BRUSSELS (AP) — Belgium's government is under pressure to change its restrictive rules on religious services during the coronavirus crisis after the country's highest court said the measures impede constitutional conditions on freedom of religion.
The Council of State ruled that, at least temporarily, the government needs to change its measures so that a possible restriction on the collective nature of religious services “is not disproportionate.”
Currently, collective religious services are limited to five people for marriages and 15 for funerals, with no collective Masses allowed.
Justice Minister Vincent Van Quickenborne said he would be discussing possible relaxation measures with religious leaders later on Wednesday.
“We are looking for the right balance between freedom of religion and public health," he said in a statement.
Religious groups had complained that people could go on nonessential shopping sprees but that services continued to face tough restrictions.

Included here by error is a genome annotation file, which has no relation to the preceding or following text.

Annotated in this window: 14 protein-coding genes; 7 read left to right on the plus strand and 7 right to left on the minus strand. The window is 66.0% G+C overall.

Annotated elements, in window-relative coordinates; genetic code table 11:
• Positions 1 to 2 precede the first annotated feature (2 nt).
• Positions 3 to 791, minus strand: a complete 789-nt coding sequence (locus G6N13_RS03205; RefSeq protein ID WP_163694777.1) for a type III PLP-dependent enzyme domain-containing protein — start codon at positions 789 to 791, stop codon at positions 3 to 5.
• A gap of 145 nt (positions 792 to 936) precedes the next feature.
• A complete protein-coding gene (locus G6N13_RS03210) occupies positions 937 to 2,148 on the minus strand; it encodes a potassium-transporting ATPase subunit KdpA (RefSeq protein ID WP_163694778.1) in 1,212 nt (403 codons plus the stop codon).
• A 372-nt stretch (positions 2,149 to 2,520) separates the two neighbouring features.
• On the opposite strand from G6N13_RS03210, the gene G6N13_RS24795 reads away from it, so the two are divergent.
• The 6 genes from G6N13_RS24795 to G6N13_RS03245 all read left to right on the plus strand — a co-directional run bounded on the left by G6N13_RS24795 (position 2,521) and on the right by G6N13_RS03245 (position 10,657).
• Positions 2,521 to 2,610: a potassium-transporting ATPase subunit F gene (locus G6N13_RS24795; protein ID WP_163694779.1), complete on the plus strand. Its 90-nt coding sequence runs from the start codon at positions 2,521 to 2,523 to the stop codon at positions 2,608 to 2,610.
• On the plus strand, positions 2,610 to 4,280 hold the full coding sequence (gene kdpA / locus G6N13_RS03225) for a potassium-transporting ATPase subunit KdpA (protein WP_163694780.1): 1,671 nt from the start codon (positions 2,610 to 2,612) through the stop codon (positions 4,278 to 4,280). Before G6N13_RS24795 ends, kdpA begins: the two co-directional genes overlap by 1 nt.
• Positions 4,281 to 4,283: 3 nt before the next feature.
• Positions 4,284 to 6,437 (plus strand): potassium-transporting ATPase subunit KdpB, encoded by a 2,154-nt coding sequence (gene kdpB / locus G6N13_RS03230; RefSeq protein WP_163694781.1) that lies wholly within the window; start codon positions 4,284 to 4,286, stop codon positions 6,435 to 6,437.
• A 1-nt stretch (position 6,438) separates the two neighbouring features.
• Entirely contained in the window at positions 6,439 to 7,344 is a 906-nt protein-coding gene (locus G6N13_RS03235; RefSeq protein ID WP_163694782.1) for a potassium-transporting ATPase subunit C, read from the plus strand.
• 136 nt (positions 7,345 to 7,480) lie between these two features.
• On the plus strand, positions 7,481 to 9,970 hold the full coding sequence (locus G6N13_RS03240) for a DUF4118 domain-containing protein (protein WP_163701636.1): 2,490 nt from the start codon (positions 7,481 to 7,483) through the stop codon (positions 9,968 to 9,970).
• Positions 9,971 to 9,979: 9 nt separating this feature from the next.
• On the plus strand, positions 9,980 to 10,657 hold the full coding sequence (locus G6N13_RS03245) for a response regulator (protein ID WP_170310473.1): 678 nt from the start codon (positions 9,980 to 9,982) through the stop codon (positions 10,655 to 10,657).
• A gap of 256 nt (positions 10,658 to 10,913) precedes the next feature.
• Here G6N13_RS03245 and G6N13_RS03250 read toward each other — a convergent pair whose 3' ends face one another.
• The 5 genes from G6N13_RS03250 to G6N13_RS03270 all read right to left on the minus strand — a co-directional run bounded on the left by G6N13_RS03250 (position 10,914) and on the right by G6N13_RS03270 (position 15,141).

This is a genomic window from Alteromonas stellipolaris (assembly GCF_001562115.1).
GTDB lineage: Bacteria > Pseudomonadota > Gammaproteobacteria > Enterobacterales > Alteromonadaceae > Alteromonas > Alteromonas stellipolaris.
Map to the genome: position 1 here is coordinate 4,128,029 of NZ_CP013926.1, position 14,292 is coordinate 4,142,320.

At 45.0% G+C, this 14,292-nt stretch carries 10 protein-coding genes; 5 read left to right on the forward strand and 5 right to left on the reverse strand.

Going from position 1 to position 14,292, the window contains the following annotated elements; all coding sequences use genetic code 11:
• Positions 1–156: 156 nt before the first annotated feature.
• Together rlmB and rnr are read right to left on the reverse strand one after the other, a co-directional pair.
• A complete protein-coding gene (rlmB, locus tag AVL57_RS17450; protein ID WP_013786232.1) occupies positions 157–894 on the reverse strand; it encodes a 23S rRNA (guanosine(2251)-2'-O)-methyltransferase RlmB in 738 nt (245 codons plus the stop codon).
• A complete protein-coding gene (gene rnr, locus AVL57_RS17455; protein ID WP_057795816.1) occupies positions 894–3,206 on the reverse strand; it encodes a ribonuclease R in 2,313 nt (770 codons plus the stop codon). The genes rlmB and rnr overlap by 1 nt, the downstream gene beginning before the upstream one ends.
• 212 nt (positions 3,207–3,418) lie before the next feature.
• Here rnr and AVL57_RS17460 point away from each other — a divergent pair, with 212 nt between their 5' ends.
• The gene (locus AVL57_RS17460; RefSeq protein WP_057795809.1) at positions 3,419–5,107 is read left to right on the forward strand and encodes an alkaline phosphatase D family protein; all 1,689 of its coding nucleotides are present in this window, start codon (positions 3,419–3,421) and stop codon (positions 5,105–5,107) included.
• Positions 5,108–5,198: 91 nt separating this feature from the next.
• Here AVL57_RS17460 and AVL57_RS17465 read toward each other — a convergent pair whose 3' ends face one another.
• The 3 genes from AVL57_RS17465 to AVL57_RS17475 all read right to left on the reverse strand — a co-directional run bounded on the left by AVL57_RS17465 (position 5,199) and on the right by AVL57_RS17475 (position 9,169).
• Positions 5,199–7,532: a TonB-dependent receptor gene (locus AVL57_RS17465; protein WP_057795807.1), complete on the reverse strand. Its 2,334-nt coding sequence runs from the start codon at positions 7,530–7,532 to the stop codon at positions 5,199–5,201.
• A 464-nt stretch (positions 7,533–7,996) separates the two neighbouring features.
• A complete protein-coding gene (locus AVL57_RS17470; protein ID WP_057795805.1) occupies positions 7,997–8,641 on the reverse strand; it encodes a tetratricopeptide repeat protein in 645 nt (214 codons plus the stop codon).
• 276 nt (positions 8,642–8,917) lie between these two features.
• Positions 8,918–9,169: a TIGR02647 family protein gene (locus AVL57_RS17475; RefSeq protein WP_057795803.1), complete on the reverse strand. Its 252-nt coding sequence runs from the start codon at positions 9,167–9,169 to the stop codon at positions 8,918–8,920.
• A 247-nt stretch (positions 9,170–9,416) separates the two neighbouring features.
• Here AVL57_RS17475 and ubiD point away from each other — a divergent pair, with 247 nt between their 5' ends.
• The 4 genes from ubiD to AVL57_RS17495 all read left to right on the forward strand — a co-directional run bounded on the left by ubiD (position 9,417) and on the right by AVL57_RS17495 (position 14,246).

The ruling on containing the virus was further compounded Wednesday with new scientific information that the recent steep decline of the main COVID-19 indicators is leveling off.
Hospital admissions have fallen by only 6 percent over the past week, and there was even an uptick on Tuesday.
Steven Van Gucht of the government health group Sciensano said that the levels of hospital admissions and new infections “remain at about two to three times the thresholds" that the government was seeking.
Belgium has been hit particularly hard by the virus and has over 17,500 deaths attributed to COVID-19. The latest figures show that just over 100 people still die every day.